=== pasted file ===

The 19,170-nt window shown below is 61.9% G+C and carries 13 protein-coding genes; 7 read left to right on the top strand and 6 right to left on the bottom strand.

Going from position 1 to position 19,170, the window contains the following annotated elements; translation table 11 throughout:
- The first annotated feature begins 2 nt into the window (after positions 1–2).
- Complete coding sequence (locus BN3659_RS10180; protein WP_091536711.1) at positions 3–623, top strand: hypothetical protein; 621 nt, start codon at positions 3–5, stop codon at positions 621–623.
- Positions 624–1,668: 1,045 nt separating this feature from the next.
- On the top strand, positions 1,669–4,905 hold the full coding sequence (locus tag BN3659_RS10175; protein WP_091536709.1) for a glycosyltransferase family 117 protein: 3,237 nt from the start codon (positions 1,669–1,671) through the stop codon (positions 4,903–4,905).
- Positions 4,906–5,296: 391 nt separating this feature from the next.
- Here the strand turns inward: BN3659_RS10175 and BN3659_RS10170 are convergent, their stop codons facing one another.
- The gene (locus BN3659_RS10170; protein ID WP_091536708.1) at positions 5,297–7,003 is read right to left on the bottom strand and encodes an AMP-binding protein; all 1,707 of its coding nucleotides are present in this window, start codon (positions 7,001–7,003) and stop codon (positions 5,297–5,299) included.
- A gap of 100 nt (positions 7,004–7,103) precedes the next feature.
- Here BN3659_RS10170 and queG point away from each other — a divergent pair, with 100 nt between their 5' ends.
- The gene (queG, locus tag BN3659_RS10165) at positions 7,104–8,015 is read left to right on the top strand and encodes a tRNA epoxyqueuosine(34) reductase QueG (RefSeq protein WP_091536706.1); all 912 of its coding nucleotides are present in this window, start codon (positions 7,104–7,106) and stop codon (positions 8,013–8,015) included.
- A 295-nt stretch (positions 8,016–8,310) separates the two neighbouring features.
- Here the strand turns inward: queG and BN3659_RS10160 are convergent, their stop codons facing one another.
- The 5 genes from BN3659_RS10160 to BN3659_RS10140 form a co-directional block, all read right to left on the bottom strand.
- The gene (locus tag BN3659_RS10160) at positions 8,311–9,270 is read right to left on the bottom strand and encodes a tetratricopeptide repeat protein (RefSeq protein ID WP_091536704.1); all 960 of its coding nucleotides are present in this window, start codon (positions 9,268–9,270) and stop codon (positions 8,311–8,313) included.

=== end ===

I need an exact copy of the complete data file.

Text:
The 19,170-nt window shown below is 61.9% G+C and carries 13 protein-coding genes; 7 read left to right on the top strand and 6 right to left on the bottom strand.

Going from position 1 to position 19,170, the window contains the following annotated elements; translation table 11 throughout:
- The first annotated feature begins 2 nt into the window (after positions 1–2).
- Complete coding sequence (locus BN3659_RS10180; protein WP_091536711.1) at positions 3–623, top strand: hypothetical protein; 621 nt, start codon at positions 3–5, stop codon at positions 621–623.
- Positions 624–1,668: 1,045 nt separating this feature from the next.
- On the top strand, positions 1,669–4,905 hold the full coding sequence (locus tag BN3659_RS10175; protein WP_091536709.1) for a glycosyltransferase family 117 protein: 3,237 nt from the start codon (positions 1,669–1,671) through the stop codon (positions 4,903–4,905).
- Positions 4,906–5,296: 391 nt separating this feature from the next.
- Here the strand turns inward: BN3659_RS10175 and BN3659_RS10170 are convergent, their stop codons facing one another.
- The gene (locus BN3659_RS10170; protein ID WP_091536708.1) at positions 5,297–7,003 is read right to left on the bottom strand and encodes an AMP-binding protein; all 1,707 of its coding nucleotides are present in this window, start codon (positions 7,001–7,003) and stop codon (positions 5,297–5,299) included.
- A gap of 100 nt (positions 7,004–7,103) precedes the next feature.
- Here BN3659_RS10170 and queG point away from each other — a divergent pair, with 100 nt between their 5' ends.
- The gene (queG, locus tag BN3659_RS10165) at positions 7,104–8,015 is read left to right on the top strand and encodes a tRNA epoxyqueuosine(34) reductase QueG (RefSeq protein WP_091536706.1); all 912 of its coding nucleotides are present in this window, start codon (positions 7,104–7,106) and stop codon (positions 8,013–8,015) included.
- A 295-nt stretch (positions 8,016–8,310) separates the two neighbouring features.
- Here the strand turns inward: queG and BN3659_RS10160 are convergent, their stop codons facing one another.
- The 5 genes from BN3659_RS10160 to BN3659_RS10140 form a co-directional block, all read right to left on the bottom strand.
- The gene (locus tag BN3659_RS10160) at positions 8,311–9,270 is read right to left on the bottom strand and encodes a tetratricopeptide repeat protein (RefSeq protein ID WP_091536704.1); all 960 of its coding nucleotides are present in this window, start codon (positions 9,268–9,270) and stop codon (positions 8,311–8,313) included.